Tasmina Ahmed-Sheikh: Local elections are the SNP's next big challenge and equality must be at the heart of it

Ahead of the party conference this week in Glasgow, SNP MP Tasmina Ahmed-Sheikh explains why she's standing for re-election as the SNP's national women's and equalities convener

IN the last few weeks, Theresa May's government has created a dark undertone for our national political debate.
 
Implicit threats to deport doctors from abroad, the demonisation of foreign workers and discouraging foreign students from studying here are all symptoms of the malaise that now characterises UK politics.
 
This dangerous undercurrent has helped to breed intolerance at all levels of our society. For example, homophobic attacks in the UK have increased by over 100 per cent since the Brexit vote, while cases of bullying and racist behaviour are also rising.

Read more – Jamie Szymkowiak: Why the SNP needs a women’s convener

That's why it’s so important that those of us who champion progressive politics stand up to be counted. We need to counter the hatred and bigotry emanating from the Tory right. But rhetoric alone is not enough.
 
We must demonstrate that our politics are inclusive, tolerant and progressive, and that our elected representatives fully reflect our wider society.
 
That’s why I’m standing for re-election as the SNP’s national women’s and equalities convener.
 
Later this week, delegates to the SNP Conference in Glasgow will have the opportunity to cast their vote for their preferred candidate. Over the past five years I’ve been grateful to be voted onto our national executive committee (NEC) by conference delegates and then by my peers in the SNP Westminster group. 

Currently only one in four local councillors in our country are women, while only 10 BAME councillors were elected in total across Scotland at the last set of elections in 2012. We must do better. I believe that the SNP can and should lead the way.

I’m also indebted to the NEC to have entrusted me with the role of promoting equalities within the party at this time.
 
It’s been a privilege to serve the party in this way, and to lead important initiatives such as the establishment of the annual SNP Women’s Conference, changing of the rules for the selection of candidates for this year’s Holyrood elections to support female candidates, and to establish our first ever Equalities Conference to be held in Glasgow this Sunday. 

This event will bring together women, BAME, LGBTI and disabled SNP members in one place to share our experience and best practice in order to promote equality for all.  
 
I’m particularly proud that the results of our work over the past few years have led to a significant and substantial increase in the number of female SNP parliamentarians at Westminster and Holyrood, and the establishment of a network of women’s officers – and now branch equalities officers – up and down the country. 
 
But there’s still so much to be done.

Read more – Angela Crawley MP: An open letter to members of the SNP

The local authority elections in May 2017 are the SNP’s next big challenge.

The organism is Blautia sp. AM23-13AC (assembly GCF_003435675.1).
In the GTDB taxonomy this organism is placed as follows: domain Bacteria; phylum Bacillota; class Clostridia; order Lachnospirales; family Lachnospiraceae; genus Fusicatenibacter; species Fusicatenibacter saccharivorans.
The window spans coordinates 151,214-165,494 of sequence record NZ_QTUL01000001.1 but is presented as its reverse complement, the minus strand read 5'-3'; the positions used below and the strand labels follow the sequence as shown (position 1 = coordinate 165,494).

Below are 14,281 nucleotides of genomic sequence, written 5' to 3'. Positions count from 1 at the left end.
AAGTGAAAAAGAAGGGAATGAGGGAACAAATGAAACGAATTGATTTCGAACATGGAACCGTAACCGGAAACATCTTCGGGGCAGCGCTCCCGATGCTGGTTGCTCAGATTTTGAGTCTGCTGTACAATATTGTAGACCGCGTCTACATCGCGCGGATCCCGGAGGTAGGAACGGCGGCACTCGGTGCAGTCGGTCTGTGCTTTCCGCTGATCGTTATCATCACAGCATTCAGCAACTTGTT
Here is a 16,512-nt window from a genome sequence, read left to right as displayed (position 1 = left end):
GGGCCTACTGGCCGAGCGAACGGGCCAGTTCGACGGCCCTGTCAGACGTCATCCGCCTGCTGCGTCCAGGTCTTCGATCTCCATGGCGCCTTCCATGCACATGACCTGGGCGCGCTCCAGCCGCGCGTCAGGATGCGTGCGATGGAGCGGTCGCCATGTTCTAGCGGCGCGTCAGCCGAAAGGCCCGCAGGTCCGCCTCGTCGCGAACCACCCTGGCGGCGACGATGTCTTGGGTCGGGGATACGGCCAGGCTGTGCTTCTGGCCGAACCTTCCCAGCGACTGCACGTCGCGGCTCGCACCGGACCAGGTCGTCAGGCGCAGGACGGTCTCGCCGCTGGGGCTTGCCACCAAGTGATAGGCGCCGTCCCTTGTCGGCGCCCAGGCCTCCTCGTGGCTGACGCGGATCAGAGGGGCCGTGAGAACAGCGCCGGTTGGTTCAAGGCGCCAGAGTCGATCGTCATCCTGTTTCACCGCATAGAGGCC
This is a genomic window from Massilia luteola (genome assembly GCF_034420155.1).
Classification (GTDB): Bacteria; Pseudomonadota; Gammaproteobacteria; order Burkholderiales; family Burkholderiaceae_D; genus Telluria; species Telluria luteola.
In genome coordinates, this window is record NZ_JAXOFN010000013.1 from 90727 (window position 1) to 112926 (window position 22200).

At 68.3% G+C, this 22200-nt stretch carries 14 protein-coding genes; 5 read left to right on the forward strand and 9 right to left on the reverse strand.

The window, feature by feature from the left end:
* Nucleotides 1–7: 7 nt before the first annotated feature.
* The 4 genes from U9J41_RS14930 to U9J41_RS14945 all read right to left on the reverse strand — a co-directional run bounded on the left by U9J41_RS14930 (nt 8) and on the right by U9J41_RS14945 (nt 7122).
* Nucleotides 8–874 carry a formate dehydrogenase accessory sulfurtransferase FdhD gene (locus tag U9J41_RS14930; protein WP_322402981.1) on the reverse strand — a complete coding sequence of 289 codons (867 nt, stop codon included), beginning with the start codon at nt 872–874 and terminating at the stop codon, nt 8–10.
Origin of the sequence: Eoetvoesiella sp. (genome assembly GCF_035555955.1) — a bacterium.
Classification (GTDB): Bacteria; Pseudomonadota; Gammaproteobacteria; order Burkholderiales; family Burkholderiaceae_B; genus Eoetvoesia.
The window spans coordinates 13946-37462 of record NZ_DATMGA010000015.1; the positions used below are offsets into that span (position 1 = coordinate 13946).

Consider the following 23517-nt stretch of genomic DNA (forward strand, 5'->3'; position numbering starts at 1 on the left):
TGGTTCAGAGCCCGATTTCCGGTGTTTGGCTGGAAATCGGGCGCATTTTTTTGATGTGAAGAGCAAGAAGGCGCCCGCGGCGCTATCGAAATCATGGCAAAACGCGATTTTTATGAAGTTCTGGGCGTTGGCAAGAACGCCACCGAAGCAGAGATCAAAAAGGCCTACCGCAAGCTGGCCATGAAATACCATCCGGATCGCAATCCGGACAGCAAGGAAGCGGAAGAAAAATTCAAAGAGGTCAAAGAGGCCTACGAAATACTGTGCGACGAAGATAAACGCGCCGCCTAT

Our key priority must be to ensure that we elect a strong group of SNP councillors in every one of the 32 local authorities across Scotland, allowing them to work in partnership with the Scottish Government to implement our progressive policy agenda at a local level. 

Alongside this we have a fundamental responsibility to ensure that the SNP representatives we elect are properly representative of the communities we seek to serve.
 
That’s why I’m pleased that following the vote at the SNP’s last spring conference in Glasgow, national council approved plans in June to improve the number of female candidates standing for the SNP next May. 

Currently only one in four local councillors in our country are women, while only 10 BAME councillors were elected in total across Scotland at the last set of elections in 2012. We must do better. I believe that the SNP can and should lead the way.

I want to use my experience of the last few years in working with others in the party to make a positive difference to the number of women in parliament to ensure that we also achieve a better gender balance in local politics. 

I want to use my experience of the last few years in working with others in the party to make a positive difference to the number of women in parliament to ensure that we also achieve a better gender balance in local politics. 

I also believe that we can build on the encouraging experience of recent years to also improve the number of councillors from a BAME background, and rectify the poor representation of disabled people in public life.
 
In 2015, I became the first BAME woman to be elected to any parliament to represent a Scottish constituency. I personally understand the challenges that under-represented groups face in making their way in modern politics.
 
But I also believe that my record of achievement and teamwork will be invaluable over the coming months if we’re to change the face of local government in Scotland for the better next year.

Picture courtesy of Cary Bass-Deschenes

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